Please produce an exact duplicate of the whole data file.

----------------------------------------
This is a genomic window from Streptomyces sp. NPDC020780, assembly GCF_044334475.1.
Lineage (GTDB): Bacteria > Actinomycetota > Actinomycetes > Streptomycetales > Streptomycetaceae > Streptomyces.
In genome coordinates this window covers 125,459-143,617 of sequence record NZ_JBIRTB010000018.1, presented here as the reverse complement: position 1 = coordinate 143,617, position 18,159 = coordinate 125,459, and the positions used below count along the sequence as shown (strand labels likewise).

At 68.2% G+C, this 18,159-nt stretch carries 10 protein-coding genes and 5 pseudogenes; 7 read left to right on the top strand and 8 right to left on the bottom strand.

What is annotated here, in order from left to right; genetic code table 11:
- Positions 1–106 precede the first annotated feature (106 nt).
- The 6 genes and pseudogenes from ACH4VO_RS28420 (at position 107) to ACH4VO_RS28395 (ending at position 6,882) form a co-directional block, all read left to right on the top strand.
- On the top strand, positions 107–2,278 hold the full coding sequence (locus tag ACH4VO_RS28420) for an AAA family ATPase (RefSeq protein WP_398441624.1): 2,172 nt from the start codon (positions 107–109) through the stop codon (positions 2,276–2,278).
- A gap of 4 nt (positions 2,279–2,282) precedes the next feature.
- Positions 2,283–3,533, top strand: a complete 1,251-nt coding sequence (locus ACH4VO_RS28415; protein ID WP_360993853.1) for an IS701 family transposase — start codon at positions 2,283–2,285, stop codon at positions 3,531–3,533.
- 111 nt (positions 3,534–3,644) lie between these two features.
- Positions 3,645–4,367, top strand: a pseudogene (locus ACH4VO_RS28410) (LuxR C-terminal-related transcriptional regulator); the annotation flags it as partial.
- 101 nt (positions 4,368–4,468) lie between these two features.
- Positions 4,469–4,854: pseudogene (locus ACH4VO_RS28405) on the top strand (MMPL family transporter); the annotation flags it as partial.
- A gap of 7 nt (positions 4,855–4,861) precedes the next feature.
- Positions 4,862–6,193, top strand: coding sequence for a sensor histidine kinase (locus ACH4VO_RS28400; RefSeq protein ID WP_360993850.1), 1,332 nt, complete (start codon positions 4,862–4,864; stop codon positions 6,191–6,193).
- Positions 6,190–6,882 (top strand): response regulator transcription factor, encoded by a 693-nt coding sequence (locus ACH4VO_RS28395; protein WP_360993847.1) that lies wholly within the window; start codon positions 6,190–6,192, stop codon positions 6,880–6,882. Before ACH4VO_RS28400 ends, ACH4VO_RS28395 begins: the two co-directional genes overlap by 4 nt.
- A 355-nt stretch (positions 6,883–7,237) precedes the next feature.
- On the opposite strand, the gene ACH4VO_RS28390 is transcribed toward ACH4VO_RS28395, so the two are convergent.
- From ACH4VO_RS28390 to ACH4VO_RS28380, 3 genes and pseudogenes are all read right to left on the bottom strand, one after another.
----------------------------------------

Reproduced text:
This is a genomic window from Streptomyces sp. NPDC020780, assembly GCF_044334475.1.
Lineage (GTDB): Bacteria > Actinomycetota > Actinomycetes > Streptomycetales > Streptomycetaceae > Streptomyces.
In genome coordinates this window covers 125,459-143,617 of sequence record NZ_JBIRTB010000018.1, presented here as the reverse complement: position 1 = coordinate 143,617, position 18,159 = coordinate 125,459, and the positions used below count along the sequence as shown (strand labels likewise).

At 68.2% G+C, this 18,159-nt stretch carries 10 protein-coding genes and 5 pseudogenes; 7 read left to right on the top strand and 8 right to left on the bottom strand.

What is annotated here, in order from left to right; genetic code table 11:
- Positions 1–106 precede the first annotated feature (106 nt).
- The 6 genes and pseudogenes from ACH4VO_RS28420 (at position 107) to ACH4VO_RS28395 (ending at position 6,882) form a co-directional block, all read left to right on the top strand.
- On the top strand, positions 107–2,278 hold the full coding sequence (locus tag ACH4VO_RS28420) for an AAA family ATPase (RefSeq protein WP_398441624.1): 2,172 nt from the start codon (positions 107–109) through the stop codon (positions 2,276–2,278).
- A gap of 4 nt (positions 2,279–2,282) precedes the next feature.
- Positions 2,283–3,533, top strand: a complete 1,251-nt coding sequence (locus ACH4VO_RS28415; protein ID WP_360993853.1) for an IS701 family transposase — start codon at positions 2,283–2,285, stop codon at positions 3,531–3,533.
- 111 nt (positions 3,534–3,644) lie between these two features.
- Positions 3,645–4,367, top strand: a pseudogene (locus ACH4VO_RS28410) (LuxR C-terminal-related transcriptional regulator); the annotation flags it as partial.
- 101 nt (positions 4,368–4,468) lie between these two features.
- Positions 4,469–4,854: pseudogene (locus ACH4VO_RS28405) on the top strand (MMPL family transporter); the annotation flags it as partial.
- A gap of 7 nt (positions 4,855–4,861) precedes the next feature.
- Positions 4,862–6,193, top strand: coding sequence for a sensor histidine kinase (locus ACH4VO_RS28400; RefSeq protein ID WP_360993850.1), 1,332 nt, complete (start codon positions 4,862–4,864; stop codon positions 6,191–6,193).
- Positions 6,190–6,882 (top strand): response regulator transcription factor, encoded by a 693-nt coding sequence (locus ACH4VO_RS28395; protein WP_360993847.1) that lies wholly within the window; start codon positions 6,190–6,192, stop codon positions 6,880–6,882. Before ACH4VO_RS28400 ends, ACH4VO_RS28395 begins: the two co-directional genes overlap by 4 nt.
- A 355-nt stretch (positions 6,883–7,237) precedes the next feature.
- On the opposite strand, the gene ACH4VO_RS28390 is transcribed toward ACH4VO_RS28395, so the two are convergent.
- From ACH4VO_RS28390 to ACH4VO_RS28380, 3 genes and pseudogenes are all read right to left on the bottom strand, one after another.